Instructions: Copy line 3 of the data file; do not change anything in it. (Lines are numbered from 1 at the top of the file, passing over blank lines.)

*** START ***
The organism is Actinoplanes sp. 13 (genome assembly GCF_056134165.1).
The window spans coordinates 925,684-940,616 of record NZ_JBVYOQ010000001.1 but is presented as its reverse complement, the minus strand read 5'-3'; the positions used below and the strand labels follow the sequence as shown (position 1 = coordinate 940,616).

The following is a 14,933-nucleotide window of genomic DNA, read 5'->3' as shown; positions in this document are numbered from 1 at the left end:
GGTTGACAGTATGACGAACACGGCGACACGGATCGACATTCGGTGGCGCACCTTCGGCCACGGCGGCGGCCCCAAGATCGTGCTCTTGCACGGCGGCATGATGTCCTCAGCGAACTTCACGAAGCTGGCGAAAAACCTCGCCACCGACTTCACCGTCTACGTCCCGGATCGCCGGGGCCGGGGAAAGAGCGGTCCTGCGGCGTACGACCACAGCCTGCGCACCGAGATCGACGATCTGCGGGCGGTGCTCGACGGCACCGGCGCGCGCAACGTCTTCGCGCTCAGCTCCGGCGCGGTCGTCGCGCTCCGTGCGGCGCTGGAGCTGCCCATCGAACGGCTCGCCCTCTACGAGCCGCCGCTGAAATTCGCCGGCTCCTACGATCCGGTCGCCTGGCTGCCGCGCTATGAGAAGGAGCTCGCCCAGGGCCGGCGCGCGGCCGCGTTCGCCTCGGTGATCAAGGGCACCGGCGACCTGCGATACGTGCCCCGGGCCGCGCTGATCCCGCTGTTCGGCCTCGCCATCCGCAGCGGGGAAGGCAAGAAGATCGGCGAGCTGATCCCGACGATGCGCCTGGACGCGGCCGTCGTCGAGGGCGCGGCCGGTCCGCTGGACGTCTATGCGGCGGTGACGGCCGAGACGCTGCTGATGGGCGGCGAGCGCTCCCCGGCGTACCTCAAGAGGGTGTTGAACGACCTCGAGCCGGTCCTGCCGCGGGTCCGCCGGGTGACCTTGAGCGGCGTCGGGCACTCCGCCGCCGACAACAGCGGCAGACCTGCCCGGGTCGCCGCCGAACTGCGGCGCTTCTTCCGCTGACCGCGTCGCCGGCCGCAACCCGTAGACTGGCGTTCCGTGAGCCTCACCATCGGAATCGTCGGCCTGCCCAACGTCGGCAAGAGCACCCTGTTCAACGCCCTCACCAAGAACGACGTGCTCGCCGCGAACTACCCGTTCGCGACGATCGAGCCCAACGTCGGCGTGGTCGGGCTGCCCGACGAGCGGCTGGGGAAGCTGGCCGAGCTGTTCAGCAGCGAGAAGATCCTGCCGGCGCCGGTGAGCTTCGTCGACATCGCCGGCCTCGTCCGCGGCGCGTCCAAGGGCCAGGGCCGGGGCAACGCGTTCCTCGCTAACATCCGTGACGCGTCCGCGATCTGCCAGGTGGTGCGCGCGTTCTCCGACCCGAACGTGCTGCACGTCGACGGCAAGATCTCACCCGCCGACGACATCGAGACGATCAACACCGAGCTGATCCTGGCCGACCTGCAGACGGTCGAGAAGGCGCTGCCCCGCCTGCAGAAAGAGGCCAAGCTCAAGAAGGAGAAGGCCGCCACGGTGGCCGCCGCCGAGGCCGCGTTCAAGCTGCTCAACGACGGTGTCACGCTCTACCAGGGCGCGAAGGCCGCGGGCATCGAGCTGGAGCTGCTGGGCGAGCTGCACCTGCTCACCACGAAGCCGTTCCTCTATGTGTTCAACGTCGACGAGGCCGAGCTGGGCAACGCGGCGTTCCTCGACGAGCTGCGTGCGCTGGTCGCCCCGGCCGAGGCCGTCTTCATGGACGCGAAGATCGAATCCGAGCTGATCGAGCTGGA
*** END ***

The following is a 14,933-nucleotide window of genomic DNA, read 5'->3' as shown; positions in this document are numbered from 1 at the left end: